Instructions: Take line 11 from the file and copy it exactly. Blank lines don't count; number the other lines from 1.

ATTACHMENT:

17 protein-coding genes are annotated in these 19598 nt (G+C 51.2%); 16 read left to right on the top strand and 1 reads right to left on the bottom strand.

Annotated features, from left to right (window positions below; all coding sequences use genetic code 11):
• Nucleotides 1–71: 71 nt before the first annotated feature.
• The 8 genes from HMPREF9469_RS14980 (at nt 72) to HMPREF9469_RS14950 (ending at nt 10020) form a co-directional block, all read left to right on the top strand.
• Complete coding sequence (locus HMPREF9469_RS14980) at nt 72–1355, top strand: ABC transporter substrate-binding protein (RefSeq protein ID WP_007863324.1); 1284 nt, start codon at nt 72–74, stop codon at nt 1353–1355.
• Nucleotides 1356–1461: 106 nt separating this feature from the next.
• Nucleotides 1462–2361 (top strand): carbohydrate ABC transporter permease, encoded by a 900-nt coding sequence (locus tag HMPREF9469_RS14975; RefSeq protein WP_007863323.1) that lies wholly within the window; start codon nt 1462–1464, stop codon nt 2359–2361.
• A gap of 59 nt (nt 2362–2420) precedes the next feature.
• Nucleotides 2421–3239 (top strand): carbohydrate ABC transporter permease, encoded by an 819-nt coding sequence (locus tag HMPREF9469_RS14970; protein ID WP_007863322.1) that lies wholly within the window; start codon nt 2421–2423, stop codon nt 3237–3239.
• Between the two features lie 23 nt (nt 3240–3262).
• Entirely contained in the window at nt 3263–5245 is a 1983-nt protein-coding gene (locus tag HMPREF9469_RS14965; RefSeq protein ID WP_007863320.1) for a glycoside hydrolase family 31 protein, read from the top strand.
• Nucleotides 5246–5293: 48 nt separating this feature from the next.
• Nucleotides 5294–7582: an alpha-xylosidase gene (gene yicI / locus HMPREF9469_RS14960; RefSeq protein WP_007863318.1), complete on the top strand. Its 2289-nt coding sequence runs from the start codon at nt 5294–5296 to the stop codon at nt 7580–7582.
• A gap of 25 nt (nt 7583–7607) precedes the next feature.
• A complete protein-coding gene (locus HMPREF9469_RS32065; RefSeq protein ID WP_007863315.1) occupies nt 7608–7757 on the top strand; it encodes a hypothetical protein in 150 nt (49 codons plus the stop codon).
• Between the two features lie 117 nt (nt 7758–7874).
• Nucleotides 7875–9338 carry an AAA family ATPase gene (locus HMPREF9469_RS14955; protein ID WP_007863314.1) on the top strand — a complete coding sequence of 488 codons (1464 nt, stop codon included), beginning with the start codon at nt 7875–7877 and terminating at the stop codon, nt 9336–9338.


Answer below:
• Entirely contained in the window at nt 3263–5245 is a 1983-nt protein-coding gene (locus tag HMPREF9469_RS14965; RefSeq protein ID WP_007863320.1) for a glycoside hydrolase family 31 protein, read from the top strand.